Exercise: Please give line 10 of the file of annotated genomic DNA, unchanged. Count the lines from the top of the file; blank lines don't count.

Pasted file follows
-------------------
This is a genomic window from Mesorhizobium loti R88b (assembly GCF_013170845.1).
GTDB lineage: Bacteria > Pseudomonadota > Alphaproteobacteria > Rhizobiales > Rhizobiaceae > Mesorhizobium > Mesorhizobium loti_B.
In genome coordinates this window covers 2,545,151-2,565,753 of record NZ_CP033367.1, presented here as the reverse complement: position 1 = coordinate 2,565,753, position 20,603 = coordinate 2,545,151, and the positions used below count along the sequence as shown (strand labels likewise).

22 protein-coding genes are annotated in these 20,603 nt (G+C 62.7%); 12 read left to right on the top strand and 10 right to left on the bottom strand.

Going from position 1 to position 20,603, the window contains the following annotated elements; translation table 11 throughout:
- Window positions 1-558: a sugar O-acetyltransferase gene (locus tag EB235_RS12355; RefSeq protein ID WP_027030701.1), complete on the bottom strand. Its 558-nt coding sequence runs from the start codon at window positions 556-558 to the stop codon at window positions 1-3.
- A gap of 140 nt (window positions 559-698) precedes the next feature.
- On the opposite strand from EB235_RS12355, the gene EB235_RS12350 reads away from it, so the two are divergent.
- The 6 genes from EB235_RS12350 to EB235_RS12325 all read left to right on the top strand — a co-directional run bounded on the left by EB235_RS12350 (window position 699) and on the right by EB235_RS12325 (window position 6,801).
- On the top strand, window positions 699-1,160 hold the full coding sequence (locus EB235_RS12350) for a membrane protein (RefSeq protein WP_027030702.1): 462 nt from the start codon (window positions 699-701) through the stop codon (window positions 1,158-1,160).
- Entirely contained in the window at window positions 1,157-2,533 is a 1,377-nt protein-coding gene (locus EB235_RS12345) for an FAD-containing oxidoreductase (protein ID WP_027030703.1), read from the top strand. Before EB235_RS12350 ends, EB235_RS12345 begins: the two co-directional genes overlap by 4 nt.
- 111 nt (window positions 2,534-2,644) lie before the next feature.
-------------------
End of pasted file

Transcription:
- On the top strand, window positions 699-1,160 hold the full coding sequence (locus EB235_RS12350) for a membrane protein (RefSeq protein WP_027030702.1): 462 nt from the start codon (window positions 699-701) through the stop codon (window positions 1,158-1,160).